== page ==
Students in Unit Three discussed the concept of judicial review, how Southern states justified their decision to secede prior to the Civil War and elements of the Equal Protection clause. From Right to Left: Vanessa Nells, Tahia Hancock, Wyatt Meyer, Joey Roseno, Sean Thornton, Meagan Hough, and instructors Jeremy Hill and Aaron Taylor. RHS Principal Joanne Flanagan looked on. (Ernie Over photo)

Students in Unit Three discussed the concept of judicial review, how Southern states justified their decision to secede prior to the Civil War and elements of the Equal Protection clause. From Right to Left: Vanessa Nells, Tahia Hancock, Wyatt Meyer, Joey Roseno, Sean Thornton, Meagan Hough, and instructors Jeremy Hill and Aaron Taylor. RHS Principal Joanne Flanagan looked on. (Ernie Over photo)

By Ernie Over, managing editor, county10.com

(Riverton, Wyo.) – With a dozen judges from the community and Fremont County School District #25 assembled Tuesday afternoon, Riverton High School’s “We The People” American Government class participated in a mock Congressional hearing. The hearing was a practice session leading up to a competition in Casper this coming Monday on the student’s knowledge of the history and principles of the United States Constitution.

The 31 students in Kristy Richmond’s class have been studying the “We The People” curriculum from the Center for Civic Education, for which they will receive both high school and college credit for successful completion of the course. A rostered class required for high school graduation, the class also provides a Political Science 1000 undergraduate credit.

“The students really respond well to the judges and realize how much they’ve grown with the subject,” Richmond said. “Each student must produce three essays each semester, and then they are placed on units of from four to six students to begin practicing for the state competition.”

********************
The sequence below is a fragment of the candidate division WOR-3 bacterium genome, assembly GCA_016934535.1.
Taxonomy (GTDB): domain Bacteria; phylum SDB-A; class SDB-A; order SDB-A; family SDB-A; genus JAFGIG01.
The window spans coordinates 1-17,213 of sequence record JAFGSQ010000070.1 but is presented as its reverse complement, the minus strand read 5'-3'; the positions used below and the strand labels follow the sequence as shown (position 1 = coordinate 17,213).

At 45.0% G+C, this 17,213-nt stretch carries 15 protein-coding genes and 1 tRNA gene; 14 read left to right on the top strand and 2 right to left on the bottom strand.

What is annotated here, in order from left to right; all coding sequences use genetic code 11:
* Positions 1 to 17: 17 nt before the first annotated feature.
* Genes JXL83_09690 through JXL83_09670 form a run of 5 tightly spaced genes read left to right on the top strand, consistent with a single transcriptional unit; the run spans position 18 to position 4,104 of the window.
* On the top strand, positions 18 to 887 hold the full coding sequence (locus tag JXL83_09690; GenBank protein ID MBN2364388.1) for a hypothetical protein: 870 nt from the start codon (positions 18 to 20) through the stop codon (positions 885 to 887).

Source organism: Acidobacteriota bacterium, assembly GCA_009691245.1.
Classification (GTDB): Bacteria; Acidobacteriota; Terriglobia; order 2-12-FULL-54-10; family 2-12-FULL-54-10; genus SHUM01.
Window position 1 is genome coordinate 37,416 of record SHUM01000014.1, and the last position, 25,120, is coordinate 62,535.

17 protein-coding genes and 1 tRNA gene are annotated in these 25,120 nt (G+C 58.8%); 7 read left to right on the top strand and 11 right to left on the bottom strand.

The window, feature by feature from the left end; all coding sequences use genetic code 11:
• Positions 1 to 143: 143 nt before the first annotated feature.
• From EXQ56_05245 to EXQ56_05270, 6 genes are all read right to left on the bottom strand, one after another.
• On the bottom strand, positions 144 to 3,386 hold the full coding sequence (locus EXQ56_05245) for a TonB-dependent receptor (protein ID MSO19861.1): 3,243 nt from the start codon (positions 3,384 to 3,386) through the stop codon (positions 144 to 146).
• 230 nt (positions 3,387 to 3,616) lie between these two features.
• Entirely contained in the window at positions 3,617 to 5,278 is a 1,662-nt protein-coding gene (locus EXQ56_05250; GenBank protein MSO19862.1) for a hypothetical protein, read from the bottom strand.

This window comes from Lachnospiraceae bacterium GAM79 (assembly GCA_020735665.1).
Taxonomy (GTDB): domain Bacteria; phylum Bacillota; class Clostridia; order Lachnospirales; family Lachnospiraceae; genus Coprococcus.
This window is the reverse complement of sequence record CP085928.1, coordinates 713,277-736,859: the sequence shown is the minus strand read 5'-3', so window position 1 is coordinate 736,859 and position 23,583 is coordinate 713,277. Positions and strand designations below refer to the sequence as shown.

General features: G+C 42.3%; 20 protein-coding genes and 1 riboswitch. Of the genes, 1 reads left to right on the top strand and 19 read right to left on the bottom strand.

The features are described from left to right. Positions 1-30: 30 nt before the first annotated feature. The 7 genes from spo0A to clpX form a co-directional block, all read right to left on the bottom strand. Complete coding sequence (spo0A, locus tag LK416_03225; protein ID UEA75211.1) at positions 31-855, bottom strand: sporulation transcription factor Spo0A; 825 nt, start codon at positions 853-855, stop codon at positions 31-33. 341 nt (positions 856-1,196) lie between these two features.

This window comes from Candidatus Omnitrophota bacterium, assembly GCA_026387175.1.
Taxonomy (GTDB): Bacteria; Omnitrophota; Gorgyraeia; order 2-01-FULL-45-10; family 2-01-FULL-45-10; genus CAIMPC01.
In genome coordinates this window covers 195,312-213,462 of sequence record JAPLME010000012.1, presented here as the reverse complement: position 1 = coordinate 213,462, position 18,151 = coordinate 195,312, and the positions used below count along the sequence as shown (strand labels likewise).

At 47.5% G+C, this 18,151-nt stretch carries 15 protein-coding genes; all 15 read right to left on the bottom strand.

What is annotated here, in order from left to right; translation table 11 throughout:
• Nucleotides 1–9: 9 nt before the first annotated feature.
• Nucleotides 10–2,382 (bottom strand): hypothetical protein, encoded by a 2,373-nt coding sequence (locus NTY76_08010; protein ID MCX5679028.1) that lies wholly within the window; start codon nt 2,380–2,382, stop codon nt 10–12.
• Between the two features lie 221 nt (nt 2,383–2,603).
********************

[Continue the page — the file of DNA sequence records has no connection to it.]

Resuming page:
Richmond said students prepare a four minute oral statement in response to questions written by the Center for Civic Education. Each of the students in a unit was responsible for a portion of the statement, which was presented to the judges who then questioned the students in a style reminiscent of a Congressional hearing. The judges then gave feedback to the students which they can use prior to the state competition.

The six units from the class prepared their oral presentation, each taking one of the following six questions:

• What are the philosophical and historical foundation of the American political system?

• How did the Framers create the Constitution?

• How has the Constitution been changed to further the ideals contained in the Declaration of Independence?

• How have the values and principles embodied in the Constitution shaped American institutions and practices?

• What rights does the Bill of Rights protect?

• What challenges might face American Constitutional Democracy in the 21st Century?

The top six schools from Monday’s competition will move on to the Wyoming Finals in Cheyenne.